“Mary, do not weep; the Lord is risen from the dead.”
-Responsory, Liturgy of the Hours for Memorial of St. Mary Magdalene
What is the proper response to our own sinfulness? Penance, sorrow, and ultimately, a re-commitment to love: the Magdalene shows us this. She who loved much because she was forgiven much (cf. Luke 7:47) realizes that a disciple’s response to sin is not be scandalized, not to give up, and not to sit dumbfounded by one’s own lack of perfection. She knows this because she was given the privilege of being the first person at the Lord’s tomb. When she wept because all seemed lost, she was told to stop crying. “Do not be afraid, for I have conquered the world,” our Lord tells us (John 16:33). And yet we are often deeply distressed that we do not live up to our expectations of ourselves. We take pride of the image of ourselves that we would like to cultivate, and this image becomes our god.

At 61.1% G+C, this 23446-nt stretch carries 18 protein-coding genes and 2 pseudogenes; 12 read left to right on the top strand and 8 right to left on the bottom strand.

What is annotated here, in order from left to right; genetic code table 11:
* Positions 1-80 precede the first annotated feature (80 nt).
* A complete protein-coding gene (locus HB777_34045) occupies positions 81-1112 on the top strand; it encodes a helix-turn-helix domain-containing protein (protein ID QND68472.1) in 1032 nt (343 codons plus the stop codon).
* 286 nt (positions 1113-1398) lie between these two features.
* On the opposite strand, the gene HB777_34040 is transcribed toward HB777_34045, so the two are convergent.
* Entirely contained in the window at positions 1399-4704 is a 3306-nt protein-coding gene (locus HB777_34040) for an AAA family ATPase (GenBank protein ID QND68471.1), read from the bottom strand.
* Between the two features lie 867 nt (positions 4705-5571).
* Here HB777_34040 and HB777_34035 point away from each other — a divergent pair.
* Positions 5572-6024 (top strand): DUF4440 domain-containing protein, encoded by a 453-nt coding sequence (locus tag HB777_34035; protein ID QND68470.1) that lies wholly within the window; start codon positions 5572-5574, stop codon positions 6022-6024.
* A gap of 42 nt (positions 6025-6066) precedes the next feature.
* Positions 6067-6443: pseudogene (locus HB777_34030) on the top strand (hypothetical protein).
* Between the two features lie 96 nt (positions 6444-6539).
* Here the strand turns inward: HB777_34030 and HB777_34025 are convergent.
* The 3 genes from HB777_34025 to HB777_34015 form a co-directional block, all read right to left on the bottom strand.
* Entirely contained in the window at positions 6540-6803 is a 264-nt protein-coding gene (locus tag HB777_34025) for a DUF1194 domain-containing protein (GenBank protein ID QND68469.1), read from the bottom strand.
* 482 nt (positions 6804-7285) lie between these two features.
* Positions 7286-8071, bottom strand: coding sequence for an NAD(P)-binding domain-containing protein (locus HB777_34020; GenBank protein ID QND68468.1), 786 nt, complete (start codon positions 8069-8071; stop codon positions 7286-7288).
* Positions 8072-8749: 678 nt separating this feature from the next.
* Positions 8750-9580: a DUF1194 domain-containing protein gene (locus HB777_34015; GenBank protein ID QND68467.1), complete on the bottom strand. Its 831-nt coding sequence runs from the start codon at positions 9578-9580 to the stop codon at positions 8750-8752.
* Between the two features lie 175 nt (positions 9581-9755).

Reflect instead on the Magdalene. She had no reputation to worry about, because hers was already destroyed. None of the holy men at the time regarded her as anything more than a sinful woman. All she had was Christ, and she was willing to appear foolish for him, to commit luxurious acts of love, to run to his disciples and tell them Her Lord was alive even when they were completely incredulous. Rather than priding ourselves on our own righteousness, why don’t we assume the position of Mary Magdalene, admitting our sinfulness and complete reliance on God’s mercy to get through the day?
St. Mary Magdalene, pray for us, that we may grow in humility, and that we may not be afraid to appear foolish in the eyes of the world in our zeal for God.